Each year Cole typically spends two weeks in focus group style meetings with farmers. He then helps build out financial and risk management products, working with the rest of the organization, the federal and provincial governments and industry groups. There’s also technical writing, market research and lending involved. He’s also had unique opportunities, such as working to develop malt barley insurance.
Cole says he applied at the University of Alberta right after a distasteful incident he had working on manure spreader at a farm equipment dealership. “I didn’t know what to do, so I got into general sciences and general arts. After my first year I found out there was an ag business degree … so my focus shifted to that program.”
After achieving his bachelor of science in agricultural business management, Cole completed a master’s in agriculture and resource economics. “The undergrad program gives a good business background plus plant and animal science and lots of ag economics. That led to my economics degree after,” he says.
Cole credits his commitment to networking for opening doors through summer positions with Dow AgroSciences during school, and later as a research agronomist with Alberta government.
“In both my programs, the people who succeeded the most were the ones who were willing to go out and make their own connections,” he says. “Technical skills are obviously important, but your personality is what takes you to the next level. You have to find the people out there, go to farm shows and meetings to see what’s happening out in the world. Meet people to find out what you can do for them, and not just the other way around.”
Acres of Research
Using science to improve farmers’ options, production yield, quality and consumer choice can be a highly rewarding career in agriculture for research lovers.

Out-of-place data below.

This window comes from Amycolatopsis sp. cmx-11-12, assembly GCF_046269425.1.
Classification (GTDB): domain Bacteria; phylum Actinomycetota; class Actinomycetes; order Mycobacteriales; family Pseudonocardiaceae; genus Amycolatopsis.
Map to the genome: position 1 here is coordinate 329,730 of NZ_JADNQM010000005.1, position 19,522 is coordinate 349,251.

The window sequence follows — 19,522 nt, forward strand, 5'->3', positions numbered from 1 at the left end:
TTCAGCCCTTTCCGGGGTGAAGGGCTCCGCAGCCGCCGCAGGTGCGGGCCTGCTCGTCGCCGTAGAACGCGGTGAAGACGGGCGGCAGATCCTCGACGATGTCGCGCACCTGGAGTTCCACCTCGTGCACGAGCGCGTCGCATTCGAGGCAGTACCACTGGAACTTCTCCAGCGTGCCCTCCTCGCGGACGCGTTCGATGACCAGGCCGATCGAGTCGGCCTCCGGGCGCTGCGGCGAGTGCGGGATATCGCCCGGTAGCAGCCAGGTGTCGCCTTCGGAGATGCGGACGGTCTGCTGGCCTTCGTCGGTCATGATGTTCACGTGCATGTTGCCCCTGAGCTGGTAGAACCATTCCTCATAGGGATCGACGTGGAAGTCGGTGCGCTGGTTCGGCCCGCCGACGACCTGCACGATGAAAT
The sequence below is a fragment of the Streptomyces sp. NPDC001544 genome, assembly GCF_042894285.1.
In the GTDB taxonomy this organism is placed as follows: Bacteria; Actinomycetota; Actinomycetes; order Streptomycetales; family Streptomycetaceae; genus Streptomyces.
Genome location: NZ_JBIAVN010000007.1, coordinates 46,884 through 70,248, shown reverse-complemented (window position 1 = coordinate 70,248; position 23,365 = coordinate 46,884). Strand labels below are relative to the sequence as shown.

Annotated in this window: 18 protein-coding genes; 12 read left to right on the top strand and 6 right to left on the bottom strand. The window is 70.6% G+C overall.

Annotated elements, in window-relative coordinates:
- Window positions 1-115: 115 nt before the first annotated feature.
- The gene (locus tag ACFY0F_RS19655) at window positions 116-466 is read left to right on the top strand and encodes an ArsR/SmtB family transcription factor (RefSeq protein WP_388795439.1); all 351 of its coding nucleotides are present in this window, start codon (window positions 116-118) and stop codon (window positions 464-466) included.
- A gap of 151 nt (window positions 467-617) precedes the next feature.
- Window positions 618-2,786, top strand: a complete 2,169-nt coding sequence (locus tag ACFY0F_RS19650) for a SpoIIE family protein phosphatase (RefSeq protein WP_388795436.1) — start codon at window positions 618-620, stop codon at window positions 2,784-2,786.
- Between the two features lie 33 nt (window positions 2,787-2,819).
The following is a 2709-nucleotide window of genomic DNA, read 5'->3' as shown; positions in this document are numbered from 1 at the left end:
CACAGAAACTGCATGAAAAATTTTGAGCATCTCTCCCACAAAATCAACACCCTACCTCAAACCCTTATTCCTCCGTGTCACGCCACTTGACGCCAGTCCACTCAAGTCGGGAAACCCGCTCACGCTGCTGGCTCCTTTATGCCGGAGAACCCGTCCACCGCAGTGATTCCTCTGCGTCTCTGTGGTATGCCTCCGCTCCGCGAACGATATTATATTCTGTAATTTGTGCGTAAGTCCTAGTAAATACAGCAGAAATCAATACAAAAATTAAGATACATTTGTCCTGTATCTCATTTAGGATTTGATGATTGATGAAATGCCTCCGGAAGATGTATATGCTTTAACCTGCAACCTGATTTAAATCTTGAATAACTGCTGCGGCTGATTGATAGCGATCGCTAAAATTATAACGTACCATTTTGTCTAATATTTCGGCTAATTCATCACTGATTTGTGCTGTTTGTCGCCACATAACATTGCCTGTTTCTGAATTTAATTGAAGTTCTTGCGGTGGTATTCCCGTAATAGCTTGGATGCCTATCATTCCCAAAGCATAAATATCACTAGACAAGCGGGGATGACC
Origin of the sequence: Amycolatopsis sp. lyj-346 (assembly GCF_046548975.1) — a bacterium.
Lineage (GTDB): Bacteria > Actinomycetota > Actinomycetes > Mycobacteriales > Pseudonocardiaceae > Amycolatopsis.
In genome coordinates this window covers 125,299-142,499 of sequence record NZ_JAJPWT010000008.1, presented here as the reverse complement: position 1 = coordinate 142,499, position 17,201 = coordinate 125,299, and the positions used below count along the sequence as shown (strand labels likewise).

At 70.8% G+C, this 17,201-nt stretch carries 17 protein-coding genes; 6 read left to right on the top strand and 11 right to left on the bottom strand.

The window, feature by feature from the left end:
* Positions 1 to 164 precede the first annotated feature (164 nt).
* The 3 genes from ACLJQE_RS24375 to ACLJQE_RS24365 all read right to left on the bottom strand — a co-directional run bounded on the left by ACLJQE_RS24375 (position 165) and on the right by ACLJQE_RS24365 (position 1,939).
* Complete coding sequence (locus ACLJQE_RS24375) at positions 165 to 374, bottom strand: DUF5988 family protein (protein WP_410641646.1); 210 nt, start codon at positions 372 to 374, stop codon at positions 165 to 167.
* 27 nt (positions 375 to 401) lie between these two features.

Samantha Hink has enjoyed five years as a research technician at Nutrien’s Rosebank Research Farm, 15 minutes in either direction from her family farm and the city she resides in. She and her brother learned to respect hard work from their third-generation farming parents in south-central Manitoba. She does not plan to take over the farm, but her work allows her help out when needed. Her workday is just as varied as that on a grain farm, as well.
“We do crop variety research with a few different crops,” she says. “A typical day through the summer looks similar to what a farmer would be doing at the same time. We go through seeding, harvesting, spraying, maintenance, all the typical things the regular farmer is looking at, too.”
Where many research jobs see employees in a lab, Hink’s team spends their time in the field every day at the research farm. “No year is the same, and there’s always something new and challenging,” she says. “Right now, I’m quite happy where I’m at and plan to stay in research as long as I can. I really do love it.”
While Hink earned a bachelor of science in agronomy at the University of Manitoba, her education began years prior. Working ag-related summer jobs as a teen, she gained solid work experience and learned what she liked to do the most.
“I also had a summer research position for quite a few years as a university student and I always really enjoyed that work, so I knew the ag industry would probably be where I continued on,” she says. Her summer job eventually morphed into a full-time position that fall.
People who are excited about their careers often say you have to do what you love, and Hink agrees, but she also believes in exploring all opportunities.
“Someone gave me the advice when I was in university to try out different types of jobs—some in sales, communications, research—just trying different things to see what you really like,” she says. “I took a couple different classes in the first term to check out ideas where I thought I might have some interest outside of agriculture. Within a week, I knew for sure that I wanted to stay in ag, and I realized I was always most excited when I was doing research.”